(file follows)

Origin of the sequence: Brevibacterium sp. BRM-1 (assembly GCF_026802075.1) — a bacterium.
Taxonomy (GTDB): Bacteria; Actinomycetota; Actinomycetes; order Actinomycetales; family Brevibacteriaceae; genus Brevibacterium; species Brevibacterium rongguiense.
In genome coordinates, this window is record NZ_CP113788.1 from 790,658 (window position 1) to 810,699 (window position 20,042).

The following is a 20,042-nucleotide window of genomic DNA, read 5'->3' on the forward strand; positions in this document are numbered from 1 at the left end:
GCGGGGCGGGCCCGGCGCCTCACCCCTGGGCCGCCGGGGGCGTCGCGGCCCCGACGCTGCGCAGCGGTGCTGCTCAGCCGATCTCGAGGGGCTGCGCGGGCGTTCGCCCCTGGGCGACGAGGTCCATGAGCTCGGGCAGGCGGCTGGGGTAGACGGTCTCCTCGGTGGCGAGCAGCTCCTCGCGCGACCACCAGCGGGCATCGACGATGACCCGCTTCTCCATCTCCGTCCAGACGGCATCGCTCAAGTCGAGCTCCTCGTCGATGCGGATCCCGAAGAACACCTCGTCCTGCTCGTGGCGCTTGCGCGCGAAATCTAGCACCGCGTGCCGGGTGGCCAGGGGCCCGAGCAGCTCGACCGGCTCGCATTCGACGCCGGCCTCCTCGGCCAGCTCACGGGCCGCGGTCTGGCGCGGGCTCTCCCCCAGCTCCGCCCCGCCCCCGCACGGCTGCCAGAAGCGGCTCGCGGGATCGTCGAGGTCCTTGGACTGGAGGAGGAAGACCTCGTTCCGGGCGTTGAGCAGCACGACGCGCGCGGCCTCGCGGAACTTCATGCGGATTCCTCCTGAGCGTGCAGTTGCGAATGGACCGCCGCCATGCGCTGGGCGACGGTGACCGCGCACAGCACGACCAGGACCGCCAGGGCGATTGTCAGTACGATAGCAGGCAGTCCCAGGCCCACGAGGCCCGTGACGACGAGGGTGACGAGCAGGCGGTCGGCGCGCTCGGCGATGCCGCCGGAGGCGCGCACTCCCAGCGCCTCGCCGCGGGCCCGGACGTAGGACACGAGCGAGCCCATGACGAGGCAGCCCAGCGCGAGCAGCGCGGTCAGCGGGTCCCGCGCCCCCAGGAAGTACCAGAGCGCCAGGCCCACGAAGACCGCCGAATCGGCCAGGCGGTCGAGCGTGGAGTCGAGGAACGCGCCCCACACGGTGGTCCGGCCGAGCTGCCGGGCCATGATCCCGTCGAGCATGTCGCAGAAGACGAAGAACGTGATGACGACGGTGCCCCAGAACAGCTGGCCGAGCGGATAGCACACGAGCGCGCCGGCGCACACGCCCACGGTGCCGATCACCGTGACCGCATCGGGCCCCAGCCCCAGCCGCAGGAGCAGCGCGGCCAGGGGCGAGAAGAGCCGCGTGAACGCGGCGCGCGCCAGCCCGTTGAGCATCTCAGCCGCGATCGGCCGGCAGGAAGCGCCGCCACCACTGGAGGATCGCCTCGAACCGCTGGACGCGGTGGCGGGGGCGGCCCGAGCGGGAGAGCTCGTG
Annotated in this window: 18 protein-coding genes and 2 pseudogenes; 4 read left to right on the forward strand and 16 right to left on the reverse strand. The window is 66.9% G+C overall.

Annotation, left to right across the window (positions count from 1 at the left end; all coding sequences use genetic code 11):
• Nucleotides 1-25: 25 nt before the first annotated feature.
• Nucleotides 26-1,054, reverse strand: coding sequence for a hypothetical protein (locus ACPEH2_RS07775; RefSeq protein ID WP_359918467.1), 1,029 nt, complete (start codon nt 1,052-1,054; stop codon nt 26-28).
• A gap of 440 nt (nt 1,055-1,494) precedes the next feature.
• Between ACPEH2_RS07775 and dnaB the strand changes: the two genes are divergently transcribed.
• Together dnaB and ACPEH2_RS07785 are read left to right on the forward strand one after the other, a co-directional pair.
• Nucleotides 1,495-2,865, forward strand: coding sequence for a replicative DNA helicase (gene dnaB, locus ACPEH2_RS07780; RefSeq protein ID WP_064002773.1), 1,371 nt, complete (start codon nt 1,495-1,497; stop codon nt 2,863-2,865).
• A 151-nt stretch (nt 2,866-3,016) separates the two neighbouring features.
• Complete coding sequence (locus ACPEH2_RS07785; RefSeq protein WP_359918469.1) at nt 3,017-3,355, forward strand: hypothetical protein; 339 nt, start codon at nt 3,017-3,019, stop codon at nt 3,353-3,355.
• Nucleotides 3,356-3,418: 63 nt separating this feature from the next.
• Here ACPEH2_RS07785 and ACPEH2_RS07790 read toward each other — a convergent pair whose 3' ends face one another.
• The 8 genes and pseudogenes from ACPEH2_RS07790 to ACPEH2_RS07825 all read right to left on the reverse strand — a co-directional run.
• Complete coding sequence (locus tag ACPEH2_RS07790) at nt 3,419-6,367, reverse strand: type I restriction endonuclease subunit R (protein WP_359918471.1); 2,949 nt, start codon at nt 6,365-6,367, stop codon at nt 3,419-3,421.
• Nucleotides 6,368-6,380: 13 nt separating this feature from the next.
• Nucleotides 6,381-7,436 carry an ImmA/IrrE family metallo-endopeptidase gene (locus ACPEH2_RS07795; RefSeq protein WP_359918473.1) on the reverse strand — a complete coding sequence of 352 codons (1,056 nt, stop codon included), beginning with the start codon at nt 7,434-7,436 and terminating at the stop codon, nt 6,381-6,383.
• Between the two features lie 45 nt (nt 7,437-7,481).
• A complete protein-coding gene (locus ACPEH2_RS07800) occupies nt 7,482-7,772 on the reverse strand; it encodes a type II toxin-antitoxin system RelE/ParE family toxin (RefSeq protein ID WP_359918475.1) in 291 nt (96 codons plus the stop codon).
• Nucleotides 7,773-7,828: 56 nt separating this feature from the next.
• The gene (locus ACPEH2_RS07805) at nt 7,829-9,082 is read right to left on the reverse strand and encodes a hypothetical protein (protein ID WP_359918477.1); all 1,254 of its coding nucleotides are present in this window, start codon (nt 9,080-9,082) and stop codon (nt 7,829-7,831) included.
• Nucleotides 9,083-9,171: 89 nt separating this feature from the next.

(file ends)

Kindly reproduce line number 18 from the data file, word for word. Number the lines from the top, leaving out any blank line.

• The 8 genes and pseudogenes from ACPEH2_RS07790 to ACPEH2_RS07825 all read right to left on the reverse strand — a co-directional run.